By IESE Insight
Scientists, inventors and R&D departments work painstakingly to produce patent-worthy innovations. However, according to a survey tracking more than 9,000 European patents, a third of them end in a wasteland, never used. Some of this stockpiling of intellectual property may be protective — yet it also indicates inefficiency in the innovation process.
IESE’s Bruno Cassiman and Giovanni Valentini decided to test the open innovation literature, which, according to them, implies mutually beneficial effects to engaging in both inflows and outflows of knowledge. In “Open Innovation: Are Inbound and Outbound Knowledge Flows Really Complementary?” — published in the Strategic Management Journal — they find that buying and selling ideas openly is not necessarily a win-win situation. Cassiman and Valentini conclude with a call for more research on this highly misunderstood topic.
No Need to Reinvent the Wheel?
Some firms are trying to shed their old “not-invented-here” biases against outside ideas in order to embrace open innovation. And the authors assert that those who do open up experience an increase in the production and sale of new products. Profitability is another story, however — at least for now. Open innovation may be good for the top-line, but it seems to affect the bottom line negatively. Put simply, opening up makes R&D more expensive.
This is at odds with some expectations of open innovation, broadly defined as firms using external as well as internal ideas to drive innovation. A body of current literature seems to imply that buying and selling knowledge should be mutually beneficial to firms, and that doing both should increase R&D productivity and decrease costs. The authors test this as a hypothesis in a study of 681 “innovation active” firms in the Belgian manufacturing industry.
On the face of it, they found evidence that runs counter to the hypothesis. “Buying and selling innovative ideas increases a firm’s innovativeness, but this process seems to increase costs disproportionately,” the authors conclude. Increasing costs is bad news for companies in search of innovation efficiency.
The Theory of Open Innovation
When Cassiman and Valentini first formulated their research question, they contended that firms engaging in the buying and selling of knowledge should experience gains in R&D productivity. This increase should, in turn, reduce the costs — cognitive, transactional and organizational — associated with creating a permeable environment throughout the R&D department.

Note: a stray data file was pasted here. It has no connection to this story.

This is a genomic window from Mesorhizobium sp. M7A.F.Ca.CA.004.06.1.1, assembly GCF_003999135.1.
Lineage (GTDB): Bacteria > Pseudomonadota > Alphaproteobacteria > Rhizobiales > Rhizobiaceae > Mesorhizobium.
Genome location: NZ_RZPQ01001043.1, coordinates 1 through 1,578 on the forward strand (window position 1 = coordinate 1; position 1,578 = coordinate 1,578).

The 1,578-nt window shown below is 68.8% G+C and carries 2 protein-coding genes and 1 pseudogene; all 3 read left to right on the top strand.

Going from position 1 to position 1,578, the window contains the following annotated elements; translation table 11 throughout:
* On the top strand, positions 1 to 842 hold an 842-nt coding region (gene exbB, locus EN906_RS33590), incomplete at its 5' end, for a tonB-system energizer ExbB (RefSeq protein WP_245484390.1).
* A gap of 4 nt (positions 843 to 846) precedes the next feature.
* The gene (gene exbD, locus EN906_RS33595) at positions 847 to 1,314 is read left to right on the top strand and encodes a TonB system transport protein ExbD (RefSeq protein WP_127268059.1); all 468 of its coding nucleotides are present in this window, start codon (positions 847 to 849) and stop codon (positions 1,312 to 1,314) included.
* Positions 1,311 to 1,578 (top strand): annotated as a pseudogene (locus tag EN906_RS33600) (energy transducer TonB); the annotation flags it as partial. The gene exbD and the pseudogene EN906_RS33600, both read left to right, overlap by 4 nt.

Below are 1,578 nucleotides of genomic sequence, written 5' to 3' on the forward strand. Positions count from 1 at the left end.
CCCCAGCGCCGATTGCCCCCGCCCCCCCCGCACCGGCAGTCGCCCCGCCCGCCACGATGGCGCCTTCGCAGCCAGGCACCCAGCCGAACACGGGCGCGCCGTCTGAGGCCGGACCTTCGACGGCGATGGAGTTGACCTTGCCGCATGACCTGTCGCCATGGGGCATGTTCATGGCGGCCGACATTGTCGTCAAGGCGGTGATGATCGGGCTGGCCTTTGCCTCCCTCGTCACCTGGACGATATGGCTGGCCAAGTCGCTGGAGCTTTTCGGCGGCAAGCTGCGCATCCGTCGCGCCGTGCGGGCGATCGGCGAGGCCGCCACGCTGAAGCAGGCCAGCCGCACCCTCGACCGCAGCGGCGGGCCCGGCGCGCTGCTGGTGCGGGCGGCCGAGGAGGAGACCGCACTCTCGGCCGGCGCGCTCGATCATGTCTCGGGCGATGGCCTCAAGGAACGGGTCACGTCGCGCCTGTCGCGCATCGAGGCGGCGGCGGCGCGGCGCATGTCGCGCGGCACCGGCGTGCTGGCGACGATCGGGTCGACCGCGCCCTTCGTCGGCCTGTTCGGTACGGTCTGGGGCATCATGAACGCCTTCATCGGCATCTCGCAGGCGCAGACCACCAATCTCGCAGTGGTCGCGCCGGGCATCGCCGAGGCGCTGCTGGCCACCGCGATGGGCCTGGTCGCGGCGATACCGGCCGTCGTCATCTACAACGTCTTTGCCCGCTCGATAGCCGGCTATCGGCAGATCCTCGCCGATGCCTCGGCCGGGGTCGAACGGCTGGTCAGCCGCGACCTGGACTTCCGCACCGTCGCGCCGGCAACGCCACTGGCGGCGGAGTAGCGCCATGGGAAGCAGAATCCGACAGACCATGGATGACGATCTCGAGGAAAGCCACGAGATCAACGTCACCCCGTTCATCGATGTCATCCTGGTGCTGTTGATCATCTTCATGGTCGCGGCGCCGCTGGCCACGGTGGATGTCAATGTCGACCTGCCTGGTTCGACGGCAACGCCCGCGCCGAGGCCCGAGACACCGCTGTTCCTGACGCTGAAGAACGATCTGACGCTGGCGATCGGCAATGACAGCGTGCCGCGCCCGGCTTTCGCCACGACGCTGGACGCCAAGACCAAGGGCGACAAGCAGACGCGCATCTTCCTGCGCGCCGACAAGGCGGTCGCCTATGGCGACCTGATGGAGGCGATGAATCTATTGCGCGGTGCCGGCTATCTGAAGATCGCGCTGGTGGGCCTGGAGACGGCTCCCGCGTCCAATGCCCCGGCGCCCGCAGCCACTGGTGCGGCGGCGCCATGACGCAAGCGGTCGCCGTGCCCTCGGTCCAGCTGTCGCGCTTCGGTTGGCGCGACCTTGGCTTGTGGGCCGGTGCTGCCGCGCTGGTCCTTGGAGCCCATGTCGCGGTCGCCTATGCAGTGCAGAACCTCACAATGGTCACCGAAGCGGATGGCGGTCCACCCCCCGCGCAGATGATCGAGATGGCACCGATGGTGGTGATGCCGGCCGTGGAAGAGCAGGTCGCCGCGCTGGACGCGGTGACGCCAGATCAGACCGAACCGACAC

If nothing else, the sale of unutilized ideas and technologies seems sure to generate an increase in revenues. Buying existing ideas, meanwhile, should reduce the time and effort researchers required to develop new knowledge, and selling unused ideas should be good for morale, a sign that their hard work had not been in vain.
So what went wrong in the profitability equation? In the Belgian study, signs pointed to the added costs that arose from the complexity of firms’ technology alliance portfolios — complexity that required more management resources to oversee.
An Open Future?
The negative results would seem to threaten the trend towards open innovation, but the authors urge caution and further study.
Two important considerations that support the overall benefits of open innovation are:
- A potential future decrease in costs. Sales and profitability may be just around the corner, as R&D departments become accustomed to the new way of doing things and learn cost-cutting measures; and
- As the study’s results indicate, complementarity of knowledge inflows and outflows may not exist at the firm level. But this mutually reinforcing effect may well exist “at an industry level, whereby specialization and the division of innovative labor might increase productivity.” Put another way, if we don’t research it, we’ll never know.
With great ideas that were previously shelved finally seeing the light of day, it seems a shame to relegate open innovation without further study. The question now is when might profitability catch up?
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